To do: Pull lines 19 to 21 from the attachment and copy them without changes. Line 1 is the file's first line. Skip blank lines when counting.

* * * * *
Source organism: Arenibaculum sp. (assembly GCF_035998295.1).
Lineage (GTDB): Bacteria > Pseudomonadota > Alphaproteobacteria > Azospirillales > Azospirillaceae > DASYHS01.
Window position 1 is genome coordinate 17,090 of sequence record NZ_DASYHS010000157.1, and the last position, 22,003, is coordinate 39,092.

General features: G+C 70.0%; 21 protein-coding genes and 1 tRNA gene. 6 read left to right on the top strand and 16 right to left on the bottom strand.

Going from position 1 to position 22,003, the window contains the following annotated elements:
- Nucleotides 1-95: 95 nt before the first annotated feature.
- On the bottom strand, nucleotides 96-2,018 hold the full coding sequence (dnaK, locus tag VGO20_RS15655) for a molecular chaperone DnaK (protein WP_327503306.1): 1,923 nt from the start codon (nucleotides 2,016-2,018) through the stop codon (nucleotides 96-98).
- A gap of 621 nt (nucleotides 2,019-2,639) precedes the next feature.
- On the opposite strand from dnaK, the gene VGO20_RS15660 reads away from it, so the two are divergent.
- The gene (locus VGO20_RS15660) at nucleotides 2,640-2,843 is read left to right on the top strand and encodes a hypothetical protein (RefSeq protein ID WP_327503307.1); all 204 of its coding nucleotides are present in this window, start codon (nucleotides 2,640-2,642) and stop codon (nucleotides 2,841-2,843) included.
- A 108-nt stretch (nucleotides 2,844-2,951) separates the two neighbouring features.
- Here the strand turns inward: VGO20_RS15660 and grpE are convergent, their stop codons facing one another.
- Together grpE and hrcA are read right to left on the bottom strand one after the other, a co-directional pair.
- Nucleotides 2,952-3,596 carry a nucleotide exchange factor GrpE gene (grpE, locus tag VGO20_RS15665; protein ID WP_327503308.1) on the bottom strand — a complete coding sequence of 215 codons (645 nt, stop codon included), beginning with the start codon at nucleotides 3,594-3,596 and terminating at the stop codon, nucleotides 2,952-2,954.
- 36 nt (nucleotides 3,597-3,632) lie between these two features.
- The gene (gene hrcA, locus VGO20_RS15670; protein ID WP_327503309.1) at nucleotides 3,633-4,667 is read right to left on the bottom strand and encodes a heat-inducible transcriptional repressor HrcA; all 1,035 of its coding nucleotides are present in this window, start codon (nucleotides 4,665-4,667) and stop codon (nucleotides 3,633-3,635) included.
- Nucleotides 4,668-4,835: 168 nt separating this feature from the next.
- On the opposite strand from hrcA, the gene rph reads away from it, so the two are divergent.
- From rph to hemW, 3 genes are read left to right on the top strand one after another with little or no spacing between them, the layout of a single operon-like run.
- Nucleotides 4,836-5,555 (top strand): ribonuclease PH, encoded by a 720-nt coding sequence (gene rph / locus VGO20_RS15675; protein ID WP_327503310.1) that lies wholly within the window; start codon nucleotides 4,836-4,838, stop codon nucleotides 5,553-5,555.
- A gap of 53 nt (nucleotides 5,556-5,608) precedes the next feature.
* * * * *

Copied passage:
- From rph to hemW, 3 genes are read left to right on the top strand one after another with little or no spacing between them, the layout of a single operon-like run.
- Nucleotides 4,836-5,555 (top strand): ribonuclease PH, encoded by a 720-nt coding sequence (gene rph / locus VGO20_RS15675; protein ID WP_327503310.1) that lies wholly within the window; start codon nucleotides 4,836-4,838, stop codon nucleotides 5,553-5,555.
- A gap of 53 nt (nucleotides 5,556-5,608) precedes the next feature.